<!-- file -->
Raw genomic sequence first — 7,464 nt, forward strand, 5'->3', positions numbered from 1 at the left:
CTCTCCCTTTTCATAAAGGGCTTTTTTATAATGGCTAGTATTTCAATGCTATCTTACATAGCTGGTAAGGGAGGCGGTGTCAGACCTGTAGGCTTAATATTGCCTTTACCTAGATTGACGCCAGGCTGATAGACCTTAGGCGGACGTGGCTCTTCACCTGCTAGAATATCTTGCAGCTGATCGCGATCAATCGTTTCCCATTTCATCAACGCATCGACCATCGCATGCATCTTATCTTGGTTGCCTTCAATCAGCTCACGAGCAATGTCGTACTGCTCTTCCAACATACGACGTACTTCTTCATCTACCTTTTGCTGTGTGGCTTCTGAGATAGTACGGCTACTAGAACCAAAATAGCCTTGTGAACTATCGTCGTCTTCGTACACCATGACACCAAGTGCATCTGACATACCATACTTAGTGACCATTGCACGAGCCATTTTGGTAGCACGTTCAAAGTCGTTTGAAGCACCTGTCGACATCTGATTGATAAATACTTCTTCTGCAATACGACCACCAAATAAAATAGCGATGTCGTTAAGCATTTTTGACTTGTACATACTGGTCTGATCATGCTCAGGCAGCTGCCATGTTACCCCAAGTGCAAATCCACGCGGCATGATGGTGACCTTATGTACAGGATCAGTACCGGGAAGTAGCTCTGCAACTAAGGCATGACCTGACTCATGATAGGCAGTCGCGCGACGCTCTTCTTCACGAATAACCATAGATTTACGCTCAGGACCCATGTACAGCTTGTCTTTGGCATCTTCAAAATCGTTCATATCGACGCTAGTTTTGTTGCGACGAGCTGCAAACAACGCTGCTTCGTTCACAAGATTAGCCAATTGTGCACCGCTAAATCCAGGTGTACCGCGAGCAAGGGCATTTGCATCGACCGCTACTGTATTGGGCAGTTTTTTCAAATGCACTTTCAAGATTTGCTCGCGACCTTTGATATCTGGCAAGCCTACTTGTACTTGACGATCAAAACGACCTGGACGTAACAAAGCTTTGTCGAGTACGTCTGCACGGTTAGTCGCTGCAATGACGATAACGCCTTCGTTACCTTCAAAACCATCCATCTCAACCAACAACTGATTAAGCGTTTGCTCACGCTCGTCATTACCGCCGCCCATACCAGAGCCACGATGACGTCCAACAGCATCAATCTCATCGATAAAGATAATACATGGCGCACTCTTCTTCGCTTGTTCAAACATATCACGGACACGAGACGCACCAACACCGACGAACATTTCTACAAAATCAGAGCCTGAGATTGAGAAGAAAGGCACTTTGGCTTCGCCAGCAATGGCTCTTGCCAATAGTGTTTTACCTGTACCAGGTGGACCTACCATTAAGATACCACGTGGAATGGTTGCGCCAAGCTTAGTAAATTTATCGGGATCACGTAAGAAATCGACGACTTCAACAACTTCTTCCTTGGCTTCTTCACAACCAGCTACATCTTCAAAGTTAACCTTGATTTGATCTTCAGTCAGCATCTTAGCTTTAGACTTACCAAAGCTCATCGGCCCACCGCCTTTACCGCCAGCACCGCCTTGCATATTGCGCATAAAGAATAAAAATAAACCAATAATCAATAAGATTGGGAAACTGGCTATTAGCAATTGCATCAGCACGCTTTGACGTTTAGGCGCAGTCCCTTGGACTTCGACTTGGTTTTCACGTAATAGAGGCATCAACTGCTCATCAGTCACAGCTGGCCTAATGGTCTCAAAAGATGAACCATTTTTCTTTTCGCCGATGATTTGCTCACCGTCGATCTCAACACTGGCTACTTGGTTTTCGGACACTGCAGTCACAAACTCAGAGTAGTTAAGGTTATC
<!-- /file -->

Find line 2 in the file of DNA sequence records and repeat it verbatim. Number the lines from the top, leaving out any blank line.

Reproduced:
CTCTCCCTTTTCATAAAGGGCTTTTTTATAATGGCTAGTATTTCAATGCTATCTTACATAGCTGGTAAGGGAGGCGGTGTCAGACCTGTAGGCTTAATATTGCCTTTACCTAGATTGACGCCAGGCTGATAGACCTTAGGCGGACGTGGCTCTTCACCTGCTAGAATATCTTGCAGCTGATCGCGATCAATCGTTTCCCATTTCATCAACGCATCGACCATCGCATGCATCTTATCTTGGTTGCCTTCAATCAGCTCACGAGCAATGTCGTACTGCTCTTCCAACATACGACGTACTTCTTCATCTACCTTTTGCTGTGTGGCTTCTGAGATAGTACGGCTACTAGAACCAAAATAGCCTTGTGAACTATCGTCGTCTTCGTACACCATGACACCAAGTGCATCTGACATACCATACTTAGTGACCATTGCACGAGCCATTTTGGTAGCACGTTCAAAGTCGTTTGAAGCACCTGTCGACATCTGATTGATAAATACTTCTTCTGCAATACGACCACCAAATAAAATAGCGATGTCGTTAAGCATTTTTGACTTGTACATACTGGTCTGATCATGCTCAGGCAGCTGCCATGTTACCCCAAGTGCAAATCCACGCGGCATGATGGTGACCTTATGTACAGGATCAGTACCGGGAAGTAGCTCTGCAACTAAGGCATGACCTGACTCATGATAGGCAGTCGCGCGACGCTCTTCTTCACGAATAACCATAGATTTACGCTCAGGACCCATGTACAGCTTGTCTTTGGCATCTTCAAAATCGTTCATATCGACGCTAGTTTTGTTGCGACGAGCTGCAAACAACGCTGCTTCGTTCACAAGATTAGCCAATTGTGCACCGCTAAATCCAGGTGTACCGCGAGCAAGGGCATTTGCATCGACCGCTACTGTATTGGGCAGTTTTTTCAAATGCACTTTCAAGATTTGCTCGCGACCTTTGATATCTGGCAAGCCTACTTGTACTTGACGATCAAAACGACCTGGACGTAACAAAGCTTTGTCGAGTACGTCTGCACGGTTAGTCGCTGCAATGACGATAACGCCTTCGTTACCTTCAAAACCATCCATCTCAACCAACAACTGATTAAGCGTTTGCTCACGCTCGTCATTACCGCCGCCCATACCAGAGCCACGATGACGTCCAACAGCATCAATCTCATCGATAAAGATAATACATGGCGCACTCTTCTTCGCTTGTTCAAACATATCACGGACACGAGACGCACCAACACCGACGAACATTTCTACAAAATCAGAGCCTGAGATTGAGAAGAAAGGCACTTTGGCTTCGCCAGCAATGGCTCTTGCCAATAGTGTTTTACCTGTACCAGGTGGACCTACCATTAAGATACCACGTGGAATGGTTGCGCCAAGCTTAGTAAATTTATCGGGATCACGTAAGAAATCGACGACTTCAACAACTTCTTCCTTGGCTTCTTCACAACCAGCTACATCTTCAAAGTTAACCTTGATTTGATCTTCAGTCAGCATCTTAGCTTTAGACTTACCAAAGCTCATCGGCCCACCGCCTTTACCGCCAGCACCGCCTTGCATATTGCGCATAAAGAATAAAAATAAACCAATAATCAATAAGATTGGGAAACTGGCTATTAGCAATTGCATCAGCACGCTTTGACGTTTAGGCGCAGTCCCTTGGACTTCGACTTGGTTTTCACGTAATAGAGGCATCAACTGCTCATCAGTCACAGCTGGCCTAATGGTCTCAAAAGATGAACCATTTTTCTTTTCGCCGATGATTTGCTCACCGTCGATCTCAACACTGGCTACTTGGTTTTCGGACACTGCAGTCACAAACTCAGAGTAGTTAAGGTTATC